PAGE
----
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How Much is Bail for Drug Possession in Florida

When an individual is charged with drug possession, Florida Statute §893.13 identifies the key factors that determine the bail amount. It is also known as the Comprehensive Drug Abuse Prevention and Control Act and it contains the list of drugs that are labeled as “controlled substances”.

If you or your loved one is charged with a drug crime, please use our bail bond calculator to determine the amount you’ll need to pay a bail bond agent to post bond on your behalf. The charges and penalties may differ in scope due to the type of drug in your possession, the amount of substance, your intent to sell, your criminal record, etc.

How much is bail for drug possession in Florida? In order to get a better understanding of your total bail amount, you’ll first need to understand the penalties, charges, and types of felonies that are punishable by law in the state of Florida.

Possession of Drugs

A person can be prosecuted for the possession of illegal drugs if:

  • They are aware of the presence of the drug in their nearby surroundings.
  • They know the nature of the drug.
  • They have the intent to sell the drugs – this requires proof that the drugs will be used for distribution locally or regionally.

1)   Possession of Cocaine

A person who is charged with cocaine possession can get up to 5 years in prison. However, the amount of the drug in your possession will determine the severity of the crime. If you’re caught with packed cocaine that gives out the image of selling it, the state of Florida might even get your driver’s license suspended and prohibit you from being eligible for a hardship license.

2)   Possession of Marijuana

Marijuana is listed in the Schedule I controlled substance list and it’s considered a misdemeanor if the person has 20 grams of cannabis and a felony if it’s more than 20 grams. Cannabis budder, hashish oil, cannabis oil, wax, and other substances from this drug are prosecuted as distinct drug crimes.

3)   Possession of Fentanyl

Pure fentanyl belongs to the Schedule II controlled substance category, and it’s considered a 3rd-degree felony if the person possesses less than 4 grams and a trafficking crime if it’s more than that.

4)   Possession of Heroin

Heroin belongs to the Schedule I controlled substance category due to its high likelihood of abuse. Being caught in possession of more than 4 grams is considered drug trafficking.

5)   Possession of Synthetic Drugs

Synthetic drugs are on the Schedule I controlled substance list and include bath salts, spices, K2, etc. The person will be charged with a felony if they possess more than 3 grams and for a misdemeanor if they are in possession of less than 3 grams.

What to do if You are Arrested for Drug Possession?

If you are arrested for drug possession, consider hiring a criminal defense attorney. A criminal defense attorney will work on your behalf to try and get the lowest total bail amount set by the judge.

Once a total bail amount has been set, work with a Florida based bail bond agent to help you get released from jail. The bail bondsman will post a bond on your behalf in exchange for a nonrefundable fee that is equal to 10% of the total bail amount set by the judge.

What are the Penalties?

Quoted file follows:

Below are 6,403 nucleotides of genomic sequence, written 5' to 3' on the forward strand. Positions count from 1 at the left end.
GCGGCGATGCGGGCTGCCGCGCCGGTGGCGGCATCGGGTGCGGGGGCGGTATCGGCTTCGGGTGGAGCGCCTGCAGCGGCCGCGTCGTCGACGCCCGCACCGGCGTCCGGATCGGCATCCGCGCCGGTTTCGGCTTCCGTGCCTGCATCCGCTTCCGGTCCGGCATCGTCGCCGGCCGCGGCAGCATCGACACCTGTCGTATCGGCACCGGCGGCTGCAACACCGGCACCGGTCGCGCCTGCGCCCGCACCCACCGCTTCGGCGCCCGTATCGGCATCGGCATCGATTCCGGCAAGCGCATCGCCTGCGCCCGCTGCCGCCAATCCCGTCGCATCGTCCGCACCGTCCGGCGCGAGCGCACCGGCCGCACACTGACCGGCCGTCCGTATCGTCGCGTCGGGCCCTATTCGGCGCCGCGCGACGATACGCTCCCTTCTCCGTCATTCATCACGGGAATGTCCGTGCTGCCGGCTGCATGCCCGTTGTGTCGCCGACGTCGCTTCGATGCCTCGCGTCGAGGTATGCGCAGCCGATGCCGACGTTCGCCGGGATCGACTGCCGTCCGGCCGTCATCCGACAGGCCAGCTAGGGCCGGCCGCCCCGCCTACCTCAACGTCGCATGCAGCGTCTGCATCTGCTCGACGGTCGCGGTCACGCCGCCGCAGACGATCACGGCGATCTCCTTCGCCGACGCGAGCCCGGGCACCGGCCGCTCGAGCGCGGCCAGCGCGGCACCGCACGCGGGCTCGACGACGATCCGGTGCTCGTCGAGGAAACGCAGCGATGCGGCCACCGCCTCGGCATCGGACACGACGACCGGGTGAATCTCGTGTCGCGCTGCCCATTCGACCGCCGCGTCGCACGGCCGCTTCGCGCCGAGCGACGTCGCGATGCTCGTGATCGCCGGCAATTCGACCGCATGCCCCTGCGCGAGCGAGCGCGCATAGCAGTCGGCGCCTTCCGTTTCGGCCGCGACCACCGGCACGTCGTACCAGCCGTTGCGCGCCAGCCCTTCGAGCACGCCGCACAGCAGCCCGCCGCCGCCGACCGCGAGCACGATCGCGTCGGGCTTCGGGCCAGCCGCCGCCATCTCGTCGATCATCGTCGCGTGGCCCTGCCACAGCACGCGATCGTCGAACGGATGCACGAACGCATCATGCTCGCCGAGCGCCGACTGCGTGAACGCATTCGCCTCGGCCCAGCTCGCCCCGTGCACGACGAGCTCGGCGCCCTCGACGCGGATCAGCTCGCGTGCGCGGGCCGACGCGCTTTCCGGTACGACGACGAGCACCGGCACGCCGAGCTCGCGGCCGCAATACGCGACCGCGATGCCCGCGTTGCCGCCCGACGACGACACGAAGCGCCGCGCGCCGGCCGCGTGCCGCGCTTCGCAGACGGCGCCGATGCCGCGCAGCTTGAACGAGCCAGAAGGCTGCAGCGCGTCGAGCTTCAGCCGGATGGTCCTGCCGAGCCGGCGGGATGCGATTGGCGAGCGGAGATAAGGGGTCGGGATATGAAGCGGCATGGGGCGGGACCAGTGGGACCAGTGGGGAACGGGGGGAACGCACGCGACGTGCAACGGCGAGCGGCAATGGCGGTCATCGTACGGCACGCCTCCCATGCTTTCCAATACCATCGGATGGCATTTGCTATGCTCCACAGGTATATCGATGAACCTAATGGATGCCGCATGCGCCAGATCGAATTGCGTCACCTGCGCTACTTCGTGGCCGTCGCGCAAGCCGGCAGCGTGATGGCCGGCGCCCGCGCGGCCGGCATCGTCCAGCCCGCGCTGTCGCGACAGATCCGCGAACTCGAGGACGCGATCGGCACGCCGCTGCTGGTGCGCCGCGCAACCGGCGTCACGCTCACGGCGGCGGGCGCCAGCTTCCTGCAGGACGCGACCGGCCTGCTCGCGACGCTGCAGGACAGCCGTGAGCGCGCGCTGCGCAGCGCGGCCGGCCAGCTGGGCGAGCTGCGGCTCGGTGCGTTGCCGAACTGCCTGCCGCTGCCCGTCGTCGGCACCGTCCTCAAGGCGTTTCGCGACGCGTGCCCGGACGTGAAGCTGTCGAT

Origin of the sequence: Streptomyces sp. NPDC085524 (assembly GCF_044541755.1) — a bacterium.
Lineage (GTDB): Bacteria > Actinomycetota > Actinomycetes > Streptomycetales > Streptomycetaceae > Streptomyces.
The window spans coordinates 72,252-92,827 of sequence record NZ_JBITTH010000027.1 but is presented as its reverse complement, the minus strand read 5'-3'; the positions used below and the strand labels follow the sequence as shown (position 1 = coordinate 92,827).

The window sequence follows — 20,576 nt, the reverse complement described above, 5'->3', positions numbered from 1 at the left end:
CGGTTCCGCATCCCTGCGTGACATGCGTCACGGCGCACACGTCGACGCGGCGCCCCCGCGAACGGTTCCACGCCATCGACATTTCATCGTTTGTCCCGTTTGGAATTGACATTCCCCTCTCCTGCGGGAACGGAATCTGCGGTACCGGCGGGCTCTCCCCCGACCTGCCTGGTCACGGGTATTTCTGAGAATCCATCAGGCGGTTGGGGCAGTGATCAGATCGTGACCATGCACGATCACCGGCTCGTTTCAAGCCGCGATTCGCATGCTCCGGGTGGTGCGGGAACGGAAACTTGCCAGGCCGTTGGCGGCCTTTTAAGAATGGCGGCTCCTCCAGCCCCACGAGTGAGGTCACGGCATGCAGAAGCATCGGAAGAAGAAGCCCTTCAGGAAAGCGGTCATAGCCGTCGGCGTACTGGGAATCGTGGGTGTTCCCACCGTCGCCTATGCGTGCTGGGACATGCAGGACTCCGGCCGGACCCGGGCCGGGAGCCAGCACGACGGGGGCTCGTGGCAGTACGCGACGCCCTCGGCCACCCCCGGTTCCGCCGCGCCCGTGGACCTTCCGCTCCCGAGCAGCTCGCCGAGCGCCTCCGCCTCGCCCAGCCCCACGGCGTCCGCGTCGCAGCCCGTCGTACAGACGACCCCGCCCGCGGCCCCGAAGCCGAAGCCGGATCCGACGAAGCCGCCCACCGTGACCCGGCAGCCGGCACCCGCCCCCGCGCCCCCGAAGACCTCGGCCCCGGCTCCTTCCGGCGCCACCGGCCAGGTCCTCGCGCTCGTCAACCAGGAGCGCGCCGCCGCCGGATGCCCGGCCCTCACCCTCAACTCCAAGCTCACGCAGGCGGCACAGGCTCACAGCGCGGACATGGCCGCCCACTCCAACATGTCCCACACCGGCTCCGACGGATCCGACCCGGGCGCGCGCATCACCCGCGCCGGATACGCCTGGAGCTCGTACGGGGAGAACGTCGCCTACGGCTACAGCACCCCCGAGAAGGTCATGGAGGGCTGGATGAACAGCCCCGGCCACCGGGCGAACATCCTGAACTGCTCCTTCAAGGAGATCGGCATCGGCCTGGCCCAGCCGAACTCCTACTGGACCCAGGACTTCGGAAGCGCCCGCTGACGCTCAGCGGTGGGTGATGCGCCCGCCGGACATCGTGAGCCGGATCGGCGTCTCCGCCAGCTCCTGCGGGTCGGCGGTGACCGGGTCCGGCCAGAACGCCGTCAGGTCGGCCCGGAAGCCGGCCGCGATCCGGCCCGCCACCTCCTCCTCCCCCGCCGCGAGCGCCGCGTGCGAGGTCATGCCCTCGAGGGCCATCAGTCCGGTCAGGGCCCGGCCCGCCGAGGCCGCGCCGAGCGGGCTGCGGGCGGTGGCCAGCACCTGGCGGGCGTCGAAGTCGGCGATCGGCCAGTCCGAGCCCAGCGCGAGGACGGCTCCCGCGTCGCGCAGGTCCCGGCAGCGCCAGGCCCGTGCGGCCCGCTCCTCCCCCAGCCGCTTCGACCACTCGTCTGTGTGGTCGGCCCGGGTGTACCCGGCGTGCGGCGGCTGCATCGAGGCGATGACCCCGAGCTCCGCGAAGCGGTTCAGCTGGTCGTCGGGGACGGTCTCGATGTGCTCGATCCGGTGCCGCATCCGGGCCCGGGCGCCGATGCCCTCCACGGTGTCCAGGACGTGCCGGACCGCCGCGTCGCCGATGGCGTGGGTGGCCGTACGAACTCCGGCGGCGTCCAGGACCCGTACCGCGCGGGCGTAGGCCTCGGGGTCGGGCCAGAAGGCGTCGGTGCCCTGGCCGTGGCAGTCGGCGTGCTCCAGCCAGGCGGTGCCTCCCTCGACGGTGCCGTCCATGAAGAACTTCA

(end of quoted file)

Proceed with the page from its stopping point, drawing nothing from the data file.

The penalties for a drug crime in Florida can be charged as a 1st-degree misdemeanor, or even upgraded to a 1st-degree felony.

  • 1st-degree misdemeanor is punishable by up to $1,000 in fines and up to 1 year in jail.
  • 1st-degree felony is the most serious form of a felony in Florida and the penalties can be up to 30 years in jail and up to $10,000 in fines.
  • 2nd-degree felony is known as a drug trafficking charge due to the intent of selling the drugs; the penalties for this category are up to 15 years of jail and up to $10,000 in fines.
  • 3rd degree felony can result in a financial penalty of up to $5,000 in fines and 5 years in prison; third degree felonies are when the individual possesses controlled substances from the Schedule IV and Schedule V drug categories (more than 28 grams of cocaine, more than 20 grams of cannabis, more than 4 grams of heroin, more than 14 grams of meth or more than 7 grams of oxycodone without a prescription).
  • The penalty for marijuana possession in Florida can be charged as a 1st-degree misdemeanor if the person possesses less than 20 grams of marijuana.
  • The drug charges for a juvenile drug possession are treated as a 1st offense misdemeanor and the defendant will likely go to the juvenile court; the penalties might include attending a drug treatment program, paying court fines, doing community service, etc.
  • Additional penalties might include a probation period, random drug testing, drug counseling, community service, or driver’s license suspension.
  • Possession of drug paraphernalia can be punishable by up to 1 year in jail or $1,000 in fines.

To Conclude

Drug crimes in Florida might lead to a mandatory minimum sentence of 30 years in prison if the crime is rated as a 1st-degree felony. Local law enforcement works to dismantle and locate the narcotic organizations that are operating in the state.

And since the controlled substances are regulated by the government, both, state and federal, the accused person might end up prosecuted by the state or federal court. Your total bail amount for drug possession in Florida will depend many factors, but once you have a total bail amount set, consider working with a local bail bond agent to post bond on your behalf.

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